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Genomics Inform > Volume 19(4); 2021 > Article
Rahman, Gupta, Rahman, and Tamanna: An in-silico approach to design potential siRNAs against the ORF57 of Kaposi’s sarcoma-associated herpesvirus

Abstract

Kaposi's sarcoma-associated herpesvirus (KSHV) is one of the few human oncogenic viruses, which causes a variety of malignancies, including Kaposi's sarcoma, multicentric Castleman disease, and primary effusion lymphoma, particularly in human immunodeficiency virus patients. The currently available treatment options cannot always prevent the invasion and dissemination of this virus. In recent times, siRNA-based therapeutics are gaining prominence over conventional medications as siRNA can be designed to target almost any gene of interest. The ORF57 is a crucial regulatory protein for lytic gene expression of KSHV. Disruption of this gene translation will inevitably inhibit the replication of the virus in the host cell. Therefore, the ORF57 of KSHV could be a potential target for designing siRNA-based therapeutics. Considering both sequence preferences and target site accessibility, several online tools (i-SCORE Designer, Sfold web server) had been utilized to predict the siRNA guide strand against the ORF57. Subsequently, off-target filtration (BLAST), conservancy test (fuzznuc), and thermodynamics analysis (RNAcofold, RNAalifold, and RNA Structure web server) were also performed to select the most suitable siRNA sequences. Finally, two siRNAs were identified that passed all of the filtration phases and fulfilled the thermodynamic criteria. We hope that the siRNAs predicted in this study would be helpful for the development of new effective therapeutics against KSHV.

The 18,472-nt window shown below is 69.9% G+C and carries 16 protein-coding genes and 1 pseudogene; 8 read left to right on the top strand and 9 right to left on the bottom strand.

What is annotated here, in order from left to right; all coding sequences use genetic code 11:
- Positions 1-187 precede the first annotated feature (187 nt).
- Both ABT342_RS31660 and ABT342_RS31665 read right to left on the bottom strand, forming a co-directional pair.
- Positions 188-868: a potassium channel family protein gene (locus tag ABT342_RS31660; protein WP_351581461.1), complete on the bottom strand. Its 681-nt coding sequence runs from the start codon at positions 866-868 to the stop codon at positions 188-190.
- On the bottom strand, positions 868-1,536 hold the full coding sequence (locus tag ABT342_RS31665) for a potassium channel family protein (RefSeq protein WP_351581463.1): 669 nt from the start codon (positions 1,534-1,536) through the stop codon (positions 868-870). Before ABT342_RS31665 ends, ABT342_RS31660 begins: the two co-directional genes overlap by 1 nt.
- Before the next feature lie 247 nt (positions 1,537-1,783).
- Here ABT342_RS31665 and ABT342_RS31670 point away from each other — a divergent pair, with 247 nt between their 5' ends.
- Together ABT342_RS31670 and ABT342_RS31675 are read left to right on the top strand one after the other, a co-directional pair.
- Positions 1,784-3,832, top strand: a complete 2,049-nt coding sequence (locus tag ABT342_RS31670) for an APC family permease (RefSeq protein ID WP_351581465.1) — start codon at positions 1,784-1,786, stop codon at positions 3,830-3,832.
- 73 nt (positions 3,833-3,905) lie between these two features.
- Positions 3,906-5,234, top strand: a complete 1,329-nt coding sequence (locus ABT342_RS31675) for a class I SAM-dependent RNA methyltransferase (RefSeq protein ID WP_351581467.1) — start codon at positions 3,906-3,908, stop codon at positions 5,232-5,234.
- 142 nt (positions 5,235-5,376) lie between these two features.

Introduction

Kaposi’s sarcoma (KS) is a multifocal hyperproliferative neoplasm of the vascular or lymphatic endothelium. KS lesions may also occur on the skin surface of the upper and lower extremities or on the visceral organs like the lung and spleen [1-4]. Four epidemiological subtypes (Classic, Endemic, Epidemic, and Iatrogenic) of KS have been described so far and Kaposi’s sarcoma-associated herpesvirus (KSHV), also known as human herpesvirus-8 was identified as the primary etiologic agent of these subtypes [5-7]. Besides, KSHV causes two lymphoproliferative diseases and an inflammatory syndrome: primary effusion lymphoma, multicentric Castleman disease, and KSHV inflammatory cytokine syndrome [8-10].
KSHV has the highest prevalence in sub-Saharan Africa, the intermediary prevalence in the Mediterranean, and low prevalence in northern Europe, North America, and Asia [4]. Previously, KS was 20,000 times more persistent in acquired immune deficiency syndrome (AIDS) patients than in the general population [11]. With the advent of combination antiretroviral therapy, the incidence of AIDS-related (epidemic) KS substantially decreased in developed countries [12]. But the rapid progression of AIDS and inaccessibility to antiretroviral drugs worsened the condition in several African countries [13]. Countries like Malawi, Uganda, Zimbabwe, and Swaziland have experienced a multitude of KS incidences since the onset of the AIDS epidemic in the early 1980s, making KS the most common cancer in males and the second most common cancer in females [14,15].
The KSHV genome has approximately 140.5 kb long unique region (LUR) flanked by 25‒30 kb of direct terminal repeats [16,17]. The LUR comprises 90 open reading frames (ORFs) that separately express during the latent or lytic phase of viral infection [18]. Though ORF50/Rta (replication and transcription activator) initiates the entire KSHV lytic cycle, its completion depends on ORF57 that ensures the orderly expression of other early and late lytic genes [19]. The ORF57/Mta (mRNA transcript accumulation) is a 455 amino acid long nuclear protein with no substantial sequence homology to any known cellular proteins [20]. This post-transcriptional regulator plays several vital roles in KSHV pathogenesis, for example, binding and stabilization of intron-less transcripts, facilitates intron splicing, nuclear accumulation of coding/non-coding RNAs, cytoplasmic accumulation of mRNAs, promoting protein translation, etc. [21]. Disruption of ORF57 showed to interrupt the KSHV lytic gene expression and eventually halt virion production [22]. Therefore, it could be a potent target for therapeutic intervention to suppress the replication of KSHV in the host cells.